This is difficult for me to say as it’s been so much of my life, but like many functioning alcoholics, which I’ve possibly been for years, something is going to finally find you out. In my case a terminal brain diagnosis. Now my first instinct was to think ‘fuck it’ I’m going to die anyway. But that’s when I’m blessed to have great family and friends. Things they noticed that I didn’t.

I woke up fancying a drink . I started to hide my wine bottles in next doors recycling. I was taking bottles of wine to bed. I was ordering a glass of wine whilst paying the bill / Jen going to the toilet. I couldn’t cook without a bottle, I was struggling to get on the bike. The drink had taken over it and it was damaging my relationships as I’d get angry with family and friends when challenged

So whilst I’d suggest better ways to face the problem than having several epileptic fits whilst your wife is driving….it’s actually made me face the truth. My eldest Joe had a visit with me in hospital we went to the cafe. He’s 20 now at the end he said Dad it’s been great to have this chat and have you here and coherent. We may not have as long as we’d like together because of the cancer but let’s make the most of the time we do have.

So as I said the toughest blog I’ve ever done for a few years, people in our community have been very kind complimenting me on my BTR stuff , little knowing that it’s not always been great for Jen, the family and closest friends.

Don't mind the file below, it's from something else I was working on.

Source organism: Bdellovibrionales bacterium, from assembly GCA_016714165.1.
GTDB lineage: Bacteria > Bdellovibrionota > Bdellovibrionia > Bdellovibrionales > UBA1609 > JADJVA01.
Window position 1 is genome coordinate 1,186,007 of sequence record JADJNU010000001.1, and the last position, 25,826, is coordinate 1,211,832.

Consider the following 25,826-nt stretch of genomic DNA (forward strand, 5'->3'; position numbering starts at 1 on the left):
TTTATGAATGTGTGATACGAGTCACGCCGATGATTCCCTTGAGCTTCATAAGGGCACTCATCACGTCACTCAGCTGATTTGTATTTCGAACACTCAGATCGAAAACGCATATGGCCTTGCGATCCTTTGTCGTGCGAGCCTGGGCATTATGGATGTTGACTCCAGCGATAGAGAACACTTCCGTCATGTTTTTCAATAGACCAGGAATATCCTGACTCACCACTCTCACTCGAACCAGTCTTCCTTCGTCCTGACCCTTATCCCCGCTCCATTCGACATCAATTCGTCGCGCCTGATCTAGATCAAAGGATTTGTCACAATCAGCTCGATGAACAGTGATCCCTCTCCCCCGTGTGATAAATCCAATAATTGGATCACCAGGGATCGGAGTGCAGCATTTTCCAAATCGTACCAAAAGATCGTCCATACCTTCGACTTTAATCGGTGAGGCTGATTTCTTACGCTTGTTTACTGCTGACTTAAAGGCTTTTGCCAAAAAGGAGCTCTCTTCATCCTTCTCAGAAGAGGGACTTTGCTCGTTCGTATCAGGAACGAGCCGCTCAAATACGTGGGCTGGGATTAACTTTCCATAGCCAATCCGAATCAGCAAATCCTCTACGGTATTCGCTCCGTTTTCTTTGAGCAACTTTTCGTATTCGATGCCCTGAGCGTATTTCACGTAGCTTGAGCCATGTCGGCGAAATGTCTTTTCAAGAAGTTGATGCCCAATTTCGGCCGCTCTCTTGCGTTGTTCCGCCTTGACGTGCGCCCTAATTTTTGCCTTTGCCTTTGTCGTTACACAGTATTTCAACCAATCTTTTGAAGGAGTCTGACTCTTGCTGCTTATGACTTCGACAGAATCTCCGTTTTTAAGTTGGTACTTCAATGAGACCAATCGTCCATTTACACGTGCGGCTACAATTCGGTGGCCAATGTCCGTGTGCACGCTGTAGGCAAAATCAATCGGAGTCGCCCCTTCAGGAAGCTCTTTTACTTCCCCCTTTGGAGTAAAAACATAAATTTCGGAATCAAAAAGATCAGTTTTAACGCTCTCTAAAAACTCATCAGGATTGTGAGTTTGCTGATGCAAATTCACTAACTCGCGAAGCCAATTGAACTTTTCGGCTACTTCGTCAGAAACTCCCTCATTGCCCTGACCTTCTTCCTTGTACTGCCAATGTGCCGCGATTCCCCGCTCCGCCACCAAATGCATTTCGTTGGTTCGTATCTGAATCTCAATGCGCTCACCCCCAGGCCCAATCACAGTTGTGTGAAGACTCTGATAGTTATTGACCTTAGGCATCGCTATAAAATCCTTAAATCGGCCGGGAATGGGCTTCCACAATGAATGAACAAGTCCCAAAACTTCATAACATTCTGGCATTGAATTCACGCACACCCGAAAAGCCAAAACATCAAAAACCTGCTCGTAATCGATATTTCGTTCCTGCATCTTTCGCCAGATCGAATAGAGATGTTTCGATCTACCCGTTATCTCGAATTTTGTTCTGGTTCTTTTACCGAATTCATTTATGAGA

I will be working with some local agencies .I’ve got a great close knit support, and know I need everyone’s Awareness while I’m in a social situation without an alcoholic drink, and if you ever see me waiver just tap me on the shoulder.

So that’s it I’m an alcoholic 5 days dry and I’m doing a day at a time.

Cancer diagnosis can truly have more impact than its inevitable side affects

Thank you to all in advance and mostly for all that you have had to put up.

Liam

6 thoughts on “Double the Disease

  1. Bloody fantastic Liam!!! With this determination and the support of experts and your wonderful family, you’ll definitely turn your life round. All the very best. from Don and Anne Picken xx

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  2. Fair play to you you Liam for your honesty and integrity. I have the utmost respect for you on your journey. 🥰🥰

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  3. It takes a lot to admit to having a problem but that’s the first step to beating it. We’ve never met but you sound an amazing person and have helped a lot of people with your fundraising. Btw you are totally correct when you say NEVER say you know how you feel to a bereaved parent if you’re not one cos you don’t . I’m with you all the way and if Jack if all hearts can help you in any way you know just where we are . Just a call or a message away . It would actually be nice to meet you . Wishing you all the best 👍👏

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  4. Wow Liam. Such an honest and open blog. Incredibly brave of you. I salute you.
    I feel blessed that, to this point, my life has been simple and easy and am now very conscious of how easy it has been for me and that I should spend more time thinking about the challenges o the face.
    Good luck.
    Mo